Brion (San Antonio, TX)
Looks like the Longhorns don't have much shot at defending their title since they aren't getting any love from the computers. Do they have any shot just by winning out, or do they need most of the teams ahead of them to lose?
Edwards (12:30 PM)
In any normal situation, being the highest-ranked one-loss team in both polls is a huge advantage. But those computers are doing an extraordinary job of holding back the Horns. I confess to being shocked that they've only improved three places in the computers after back-to-back road wins over Nebraska and Texas Tech. Of course, Nebraska's loss on Saturday didn't help. To get into the BCS Championship Game, Texas needs to be ranked No. 2 in both polls (which will probably require losses by both West Virginia and Louisville) AND be ranked at least top 5, on average, by the computers. If there's more than one 1-loss team from the SEC at the end of the regular season, Texas is probably hopeless.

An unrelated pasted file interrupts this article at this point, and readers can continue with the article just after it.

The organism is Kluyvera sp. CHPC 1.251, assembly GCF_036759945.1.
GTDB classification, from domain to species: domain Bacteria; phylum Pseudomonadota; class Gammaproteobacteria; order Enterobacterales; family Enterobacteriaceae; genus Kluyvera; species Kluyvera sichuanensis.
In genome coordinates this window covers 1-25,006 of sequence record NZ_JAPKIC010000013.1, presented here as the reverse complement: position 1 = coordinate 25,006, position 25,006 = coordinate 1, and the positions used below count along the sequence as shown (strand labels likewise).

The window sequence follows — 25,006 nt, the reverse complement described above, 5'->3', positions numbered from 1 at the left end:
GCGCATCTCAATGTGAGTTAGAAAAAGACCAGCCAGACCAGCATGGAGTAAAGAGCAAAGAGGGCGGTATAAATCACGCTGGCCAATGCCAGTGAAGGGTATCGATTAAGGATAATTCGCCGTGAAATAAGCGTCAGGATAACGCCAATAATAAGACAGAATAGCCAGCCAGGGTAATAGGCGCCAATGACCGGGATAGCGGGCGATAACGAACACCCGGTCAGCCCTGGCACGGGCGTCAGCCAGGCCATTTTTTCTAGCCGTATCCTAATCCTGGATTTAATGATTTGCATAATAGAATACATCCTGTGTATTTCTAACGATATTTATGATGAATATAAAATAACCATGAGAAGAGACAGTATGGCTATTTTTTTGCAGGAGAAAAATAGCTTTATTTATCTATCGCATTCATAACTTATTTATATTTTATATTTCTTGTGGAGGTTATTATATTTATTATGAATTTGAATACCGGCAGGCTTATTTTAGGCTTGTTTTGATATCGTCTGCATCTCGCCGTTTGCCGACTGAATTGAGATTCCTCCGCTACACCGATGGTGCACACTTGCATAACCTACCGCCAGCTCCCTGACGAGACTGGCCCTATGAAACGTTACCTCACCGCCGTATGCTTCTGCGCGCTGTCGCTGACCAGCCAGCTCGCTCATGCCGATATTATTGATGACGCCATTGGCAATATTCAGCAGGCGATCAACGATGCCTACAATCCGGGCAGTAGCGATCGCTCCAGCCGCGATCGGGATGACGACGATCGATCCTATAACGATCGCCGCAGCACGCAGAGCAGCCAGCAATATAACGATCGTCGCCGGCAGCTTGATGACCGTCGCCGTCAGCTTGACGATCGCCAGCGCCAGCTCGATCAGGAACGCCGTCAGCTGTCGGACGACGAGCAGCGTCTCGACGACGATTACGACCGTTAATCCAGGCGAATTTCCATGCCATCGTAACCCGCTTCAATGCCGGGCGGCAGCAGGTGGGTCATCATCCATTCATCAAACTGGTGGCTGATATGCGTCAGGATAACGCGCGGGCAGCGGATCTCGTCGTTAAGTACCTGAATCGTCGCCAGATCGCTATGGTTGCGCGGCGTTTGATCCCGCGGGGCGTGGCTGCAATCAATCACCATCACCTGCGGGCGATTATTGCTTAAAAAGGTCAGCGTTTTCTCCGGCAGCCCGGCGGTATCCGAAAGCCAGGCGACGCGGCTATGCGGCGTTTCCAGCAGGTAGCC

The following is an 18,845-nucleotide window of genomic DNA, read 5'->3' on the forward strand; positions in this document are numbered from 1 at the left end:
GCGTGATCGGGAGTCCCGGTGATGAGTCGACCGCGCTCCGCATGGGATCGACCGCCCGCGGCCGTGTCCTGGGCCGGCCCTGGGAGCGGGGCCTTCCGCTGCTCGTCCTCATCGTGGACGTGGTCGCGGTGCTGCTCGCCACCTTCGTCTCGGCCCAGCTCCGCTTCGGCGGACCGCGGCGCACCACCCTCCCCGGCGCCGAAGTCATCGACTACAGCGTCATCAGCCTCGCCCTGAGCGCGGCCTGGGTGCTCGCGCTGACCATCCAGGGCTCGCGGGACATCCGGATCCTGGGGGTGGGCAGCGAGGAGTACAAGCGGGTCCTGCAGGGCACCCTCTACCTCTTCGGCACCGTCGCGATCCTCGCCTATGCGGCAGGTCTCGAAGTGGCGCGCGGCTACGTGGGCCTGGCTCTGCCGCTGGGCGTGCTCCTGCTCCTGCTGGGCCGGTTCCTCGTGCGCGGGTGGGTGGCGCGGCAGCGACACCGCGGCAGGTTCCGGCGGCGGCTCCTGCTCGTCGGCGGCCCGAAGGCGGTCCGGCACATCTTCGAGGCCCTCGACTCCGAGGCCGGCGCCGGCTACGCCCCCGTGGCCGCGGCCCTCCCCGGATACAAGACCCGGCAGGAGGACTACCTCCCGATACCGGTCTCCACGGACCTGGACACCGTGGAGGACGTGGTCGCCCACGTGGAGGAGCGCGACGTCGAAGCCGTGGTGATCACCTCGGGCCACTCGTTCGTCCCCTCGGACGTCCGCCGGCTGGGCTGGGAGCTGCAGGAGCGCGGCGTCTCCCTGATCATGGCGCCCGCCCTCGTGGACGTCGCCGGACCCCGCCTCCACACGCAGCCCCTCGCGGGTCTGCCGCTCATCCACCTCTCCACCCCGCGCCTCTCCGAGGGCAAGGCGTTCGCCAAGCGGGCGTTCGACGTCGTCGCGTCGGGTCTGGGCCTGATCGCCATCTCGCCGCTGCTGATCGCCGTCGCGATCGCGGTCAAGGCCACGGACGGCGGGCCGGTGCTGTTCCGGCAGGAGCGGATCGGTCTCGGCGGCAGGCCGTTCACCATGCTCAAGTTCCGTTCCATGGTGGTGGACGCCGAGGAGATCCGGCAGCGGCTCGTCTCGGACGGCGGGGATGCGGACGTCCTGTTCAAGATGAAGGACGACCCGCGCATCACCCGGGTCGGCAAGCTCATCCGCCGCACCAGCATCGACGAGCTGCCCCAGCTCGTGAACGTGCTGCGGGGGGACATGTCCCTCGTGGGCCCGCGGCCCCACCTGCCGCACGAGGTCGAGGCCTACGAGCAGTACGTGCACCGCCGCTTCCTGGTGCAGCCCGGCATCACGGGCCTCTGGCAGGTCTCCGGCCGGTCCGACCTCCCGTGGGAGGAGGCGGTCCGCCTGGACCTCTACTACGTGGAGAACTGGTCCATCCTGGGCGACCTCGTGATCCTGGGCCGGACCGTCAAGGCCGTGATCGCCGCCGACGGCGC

If Florida runs the table and assuming the Michigan-Ohio State winner is the only unbeaten, do you think they will go to the BCS title game? Strength of schedule right now helps them, but could remaining games (Vandy, South Carolina, Western Carolina, and FSU) hurt their SOS and drop them?
Edwards (12:39 PM)
Florida State's struggles definitely hurt the Gators. As strange as it sounds, not too many people will be impressed by a win in Tallahassee this year. Clearly, Florida's best-case scenario is to play another once-beaten team in the SEC Championship Game, and it will also help Florida in the computers if Tennessee finishes with only that loss to the Gators. But if the Michigan-OSU winner is the only undefeated team, Florida might get the No. 2 spot in the BCS by just taking care of its own business.